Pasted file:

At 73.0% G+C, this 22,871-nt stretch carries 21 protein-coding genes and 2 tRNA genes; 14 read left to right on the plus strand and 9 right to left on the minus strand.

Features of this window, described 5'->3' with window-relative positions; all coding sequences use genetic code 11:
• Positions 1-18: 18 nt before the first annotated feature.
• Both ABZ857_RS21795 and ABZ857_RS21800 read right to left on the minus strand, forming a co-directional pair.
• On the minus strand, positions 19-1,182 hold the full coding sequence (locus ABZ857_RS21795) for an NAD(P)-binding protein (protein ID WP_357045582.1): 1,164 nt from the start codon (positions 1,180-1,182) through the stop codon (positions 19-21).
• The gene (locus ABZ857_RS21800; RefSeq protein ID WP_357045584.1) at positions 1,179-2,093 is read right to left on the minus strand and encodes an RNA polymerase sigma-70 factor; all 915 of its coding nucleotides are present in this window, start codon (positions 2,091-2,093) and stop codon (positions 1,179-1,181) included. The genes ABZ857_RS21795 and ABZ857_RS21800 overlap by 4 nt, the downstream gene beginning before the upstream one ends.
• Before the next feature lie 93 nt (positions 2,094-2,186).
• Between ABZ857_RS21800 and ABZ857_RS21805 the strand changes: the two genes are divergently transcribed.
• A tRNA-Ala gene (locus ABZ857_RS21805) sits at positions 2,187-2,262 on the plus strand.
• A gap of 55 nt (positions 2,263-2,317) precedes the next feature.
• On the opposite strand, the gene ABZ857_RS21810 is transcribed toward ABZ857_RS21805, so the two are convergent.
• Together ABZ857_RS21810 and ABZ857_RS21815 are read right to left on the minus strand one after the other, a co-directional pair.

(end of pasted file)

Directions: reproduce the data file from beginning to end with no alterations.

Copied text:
At 73.0% G+C, this 22,871-nt stretch carries 21 protein-coding genes and 2 tRNA genes; 14 read left to right on the plus strand and 9 right to left on the minus strand.

Features of this window, described 5'->3' with window-relative positions; all coding sequences use genetic code 11:
• Positions 1-18: 18 nt before the first annotated feature.
• Both ABZ857_RS21795 and ABZ857_RS21800 read right to left on the minus strand, forming a co-directional pair.
• On the minus strand, positions 19-1,182 hold the full coding sequence (locus ABZ857_RS21795) for an NAD(P)-binding protein (protein ID WP_357045582.1): 1,164 nt from the start codon (positions 1,180-1,182) through the stop codon (positions 19-21).
• The gene (locus ABZ857_RS21800; RefSeq protein ID WP_357045584.1) at positions 1,179-2,093 is read right to left on the minus strand and encodes an RNA polymerase sigma-70 factor; all 915 of its coding nucleotides are present in this window, start codon (positions 2,091-2,093) and stop codon (positions 1,179-1,181) included. The genes ABZ857_RS21795 and ABZ857_RS21800 overlap by 4 nt, the downstream gene beginning before the upstream one ends.
• Before the next feature lie 93 nt (positions 2,094-2,186).
• Between ABZ857_RS21800 and ABZ857_RS21805 the strand changes: the two genes are divergently transcribed.
• A tRNA-Ala gene (locus ABZ857_RS21805) sits at positions 2,187-2,262 on the plus strand.
• A gap of 55 nt (positions 2,263-2,317) precedes the next feature.
• On the opposite strand, the gene ABZ857_RS21810 is transcribed toward ABZ857_RS21805, so the two are convergent.
• Together ABZ857_RS21810 and ABZ857_RS21815 are read right to left on the minus strand one after the other, a co-directional pair.